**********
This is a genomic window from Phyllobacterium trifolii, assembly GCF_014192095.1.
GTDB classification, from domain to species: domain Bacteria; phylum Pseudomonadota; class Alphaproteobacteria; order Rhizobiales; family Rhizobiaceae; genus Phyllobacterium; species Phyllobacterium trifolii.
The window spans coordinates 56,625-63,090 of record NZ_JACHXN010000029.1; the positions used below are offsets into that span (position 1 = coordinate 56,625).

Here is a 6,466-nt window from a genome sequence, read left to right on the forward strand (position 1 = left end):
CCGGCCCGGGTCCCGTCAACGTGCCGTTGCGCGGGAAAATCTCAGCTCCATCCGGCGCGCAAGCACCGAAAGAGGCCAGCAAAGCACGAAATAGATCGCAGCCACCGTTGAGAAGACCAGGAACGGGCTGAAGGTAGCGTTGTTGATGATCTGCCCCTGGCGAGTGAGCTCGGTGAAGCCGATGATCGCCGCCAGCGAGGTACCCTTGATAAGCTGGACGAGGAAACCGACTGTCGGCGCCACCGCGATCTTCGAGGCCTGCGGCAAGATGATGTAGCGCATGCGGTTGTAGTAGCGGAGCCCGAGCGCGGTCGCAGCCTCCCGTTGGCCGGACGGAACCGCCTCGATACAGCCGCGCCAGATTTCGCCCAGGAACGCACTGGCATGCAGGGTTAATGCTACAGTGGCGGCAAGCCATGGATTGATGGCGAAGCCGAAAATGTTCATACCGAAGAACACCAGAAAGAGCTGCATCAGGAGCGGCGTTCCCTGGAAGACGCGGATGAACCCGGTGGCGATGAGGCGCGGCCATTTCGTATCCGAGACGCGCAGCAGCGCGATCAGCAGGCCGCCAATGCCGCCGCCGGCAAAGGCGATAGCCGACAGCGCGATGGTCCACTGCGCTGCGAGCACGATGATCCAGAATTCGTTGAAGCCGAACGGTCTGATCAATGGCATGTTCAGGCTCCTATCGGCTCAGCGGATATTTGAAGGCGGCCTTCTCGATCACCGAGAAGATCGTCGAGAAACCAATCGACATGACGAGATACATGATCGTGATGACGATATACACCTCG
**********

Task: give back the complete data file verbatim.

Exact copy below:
This is a genomic window from Phyllobacterium trifolii, assembly GCF_014192095.1.
GTDB classification, from domain to species: domain Bacteria; phylum Pseudomonadota; class Alphaproteobacteria; order Rhizobiales; family Rhizobiaceae; genus Phyllobacterium; species Phyllobacterium trifolii.
The window spans coordinates 56,625-63,090 of record NZ_JACHXN010000029.1; the positions used below are offsets into that span (position 1 = coordinate 56,625).

Here is a 6,466-nt window from a genome sequence, read left to right on the forward strand (position 1 = left end):
CCGGCCCGGGTCCCGTCAACGTGCCGTTGCGCGGGAAAATCTCAGCTCCATCCGGCGCGCAAGCACCGAAAGAGGCCAGCAAAGCACGAAATAGATCGCAGCCACCGTTGAGAAGACCAGGAACGGGCTGAAGGTAGCGTTGTTGATGATCTGCCCCTGGCGAGTGAGCTCGGTGAAGCCGATGATCGCCGCCAGCGAGGTACCCTTGATAAGCTGGACGAGGAAACCGACTGTCGGCGCCACCGCGATCTTCGAGGCCTGCGGCAAGATGATGTAGCGCATGCGGTTGTAGTAGCGGAGCCCGAGCGCGGTCGCAGCCTCCCGTTGGCCGGACGGAACCGCCTCGATACAGCCGCGCCAGATTTCGCCCAGGAACGCACTGGCATGCAGGGTTAATGCTACAGTGGCGGCAAGCCATGGATTGATGGCGAAGCCGAAAATGTTCATACCGAAGAACACCAGAAAGAGCTGCATCAGGAGCGGCGTTCCCTGGAAGACGCGGATGAACCCGGTGGCGATGAGGCGCGGCCATTTCGTATCCGAGACGCGCAGCAGCGCGATCAGCAGGCCGCCAATGCCGCCGCCGGCAAAGGCGATAGCCGACAGCGCGATGGTCCACTGCGCTGCGAGCACGATGATCCAGAATTCGTTGAAGCCGAACGGTCTGATCAATGGCATGTTCAGGCTCCTATCGGCTCAGCGGATATTTGAAGGCGGCCTTCTCGATCACCGAGAAGATCGTCGAGAAACCAATCGACATGACGAGATACATGATCGTGATGACGATATACACCTCG